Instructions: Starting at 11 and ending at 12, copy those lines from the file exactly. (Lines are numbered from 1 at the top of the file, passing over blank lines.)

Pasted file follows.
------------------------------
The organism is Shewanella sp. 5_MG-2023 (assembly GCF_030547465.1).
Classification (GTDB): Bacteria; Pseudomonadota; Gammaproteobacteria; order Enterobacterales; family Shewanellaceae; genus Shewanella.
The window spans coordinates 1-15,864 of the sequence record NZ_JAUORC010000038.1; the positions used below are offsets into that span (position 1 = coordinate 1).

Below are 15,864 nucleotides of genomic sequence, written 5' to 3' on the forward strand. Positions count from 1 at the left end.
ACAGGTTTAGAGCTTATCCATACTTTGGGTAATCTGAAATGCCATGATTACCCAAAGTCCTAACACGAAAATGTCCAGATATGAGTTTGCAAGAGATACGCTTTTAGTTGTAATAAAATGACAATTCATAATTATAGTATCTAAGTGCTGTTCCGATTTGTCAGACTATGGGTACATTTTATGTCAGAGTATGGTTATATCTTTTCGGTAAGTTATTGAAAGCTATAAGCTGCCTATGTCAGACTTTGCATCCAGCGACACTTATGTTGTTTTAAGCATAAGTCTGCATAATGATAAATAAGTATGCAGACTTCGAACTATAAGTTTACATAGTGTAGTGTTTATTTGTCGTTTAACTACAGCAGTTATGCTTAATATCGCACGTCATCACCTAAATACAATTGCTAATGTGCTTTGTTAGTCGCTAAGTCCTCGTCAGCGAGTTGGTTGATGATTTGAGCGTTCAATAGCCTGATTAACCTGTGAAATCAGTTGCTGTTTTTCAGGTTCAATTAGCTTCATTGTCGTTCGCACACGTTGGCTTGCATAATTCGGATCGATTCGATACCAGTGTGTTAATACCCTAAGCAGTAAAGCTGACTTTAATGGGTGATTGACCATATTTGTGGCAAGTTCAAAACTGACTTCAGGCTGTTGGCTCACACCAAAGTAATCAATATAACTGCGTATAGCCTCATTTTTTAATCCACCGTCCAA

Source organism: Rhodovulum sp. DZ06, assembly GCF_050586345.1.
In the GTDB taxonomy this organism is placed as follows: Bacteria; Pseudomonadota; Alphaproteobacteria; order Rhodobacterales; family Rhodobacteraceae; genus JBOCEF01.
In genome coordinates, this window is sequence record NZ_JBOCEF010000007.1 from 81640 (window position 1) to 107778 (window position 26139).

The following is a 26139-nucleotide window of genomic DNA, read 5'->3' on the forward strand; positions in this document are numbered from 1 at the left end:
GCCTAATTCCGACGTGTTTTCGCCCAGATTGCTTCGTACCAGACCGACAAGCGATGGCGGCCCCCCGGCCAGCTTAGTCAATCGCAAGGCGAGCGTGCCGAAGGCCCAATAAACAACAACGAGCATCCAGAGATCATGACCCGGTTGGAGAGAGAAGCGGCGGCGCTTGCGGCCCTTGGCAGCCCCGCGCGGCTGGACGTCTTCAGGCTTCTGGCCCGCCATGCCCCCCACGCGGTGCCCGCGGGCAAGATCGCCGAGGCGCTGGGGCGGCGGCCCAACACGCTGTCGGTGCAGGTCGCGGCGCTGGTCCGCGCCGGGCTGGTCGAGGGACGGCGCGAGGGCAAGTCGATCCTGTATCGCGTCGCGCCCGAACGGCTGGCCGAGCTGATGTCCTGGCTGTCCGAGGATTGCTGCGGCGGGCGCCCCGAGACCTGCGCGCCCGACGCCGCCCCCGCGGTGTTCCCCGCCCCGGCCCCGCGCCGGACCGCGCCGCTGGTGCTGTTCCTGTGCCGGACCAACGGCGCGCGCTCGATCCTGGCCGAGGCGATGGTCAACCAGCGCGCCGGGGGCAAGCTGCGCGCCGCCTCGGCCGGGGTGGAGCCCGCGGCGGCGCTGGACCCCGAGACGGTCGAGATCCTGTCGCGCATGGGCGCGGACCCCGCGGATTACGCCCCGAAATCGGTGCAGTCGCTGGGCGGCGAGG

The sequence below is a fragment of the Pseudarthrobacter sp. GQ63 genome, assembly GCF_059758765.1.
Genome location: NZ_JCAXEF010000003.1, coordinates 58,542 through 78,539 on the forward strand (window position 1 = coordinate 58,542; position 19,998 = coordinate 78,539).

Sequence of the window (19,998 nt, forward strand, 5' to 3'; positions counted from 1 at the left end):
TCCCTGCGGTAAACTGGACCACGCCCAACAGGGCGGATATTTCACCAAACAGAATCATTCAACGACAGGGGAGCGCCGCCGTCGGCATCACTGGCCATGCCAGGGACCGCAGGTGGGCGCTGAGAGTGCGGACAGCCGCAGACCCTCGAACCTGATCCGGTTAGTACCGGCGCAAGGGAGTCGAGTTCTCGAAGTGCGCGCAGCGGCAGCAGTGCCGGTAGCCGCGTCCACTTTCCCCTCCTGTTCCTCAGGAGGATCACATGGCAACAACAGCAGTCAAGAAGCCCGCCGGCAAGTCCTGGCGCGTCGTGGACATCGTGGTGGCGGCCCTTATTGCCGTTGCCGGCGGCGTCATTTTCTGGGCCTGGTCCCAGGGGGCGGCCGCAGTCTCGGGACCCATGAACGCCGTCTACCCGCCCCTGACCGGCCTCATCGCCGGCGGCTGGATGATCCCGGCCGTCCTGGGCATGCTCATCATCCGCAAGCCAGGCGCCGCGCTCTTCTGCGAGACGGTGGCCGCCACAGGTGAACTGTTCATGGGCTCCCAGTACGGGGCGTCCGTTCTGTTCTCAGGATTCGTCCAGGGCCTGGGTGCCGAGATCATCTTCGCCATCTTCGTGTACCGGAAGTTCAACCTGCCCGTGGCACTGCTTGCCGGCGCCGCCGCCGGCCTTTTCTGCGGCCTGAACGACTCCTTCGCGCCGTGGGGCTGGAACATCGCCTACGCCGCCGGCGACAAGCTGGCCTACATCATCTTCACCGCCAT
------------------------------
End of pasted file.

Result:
The sequence below is a fragment of the Pseudarthrobacter sp. GQ63 genome, assembly GCF_059758765.1.
Genome location: NZ_JCAXEF010000003.1, coordinates 58,542 through 78,539 on the forward strand (window position 1 = coordinate 58,542; position 19,998 = coordinate 78,539).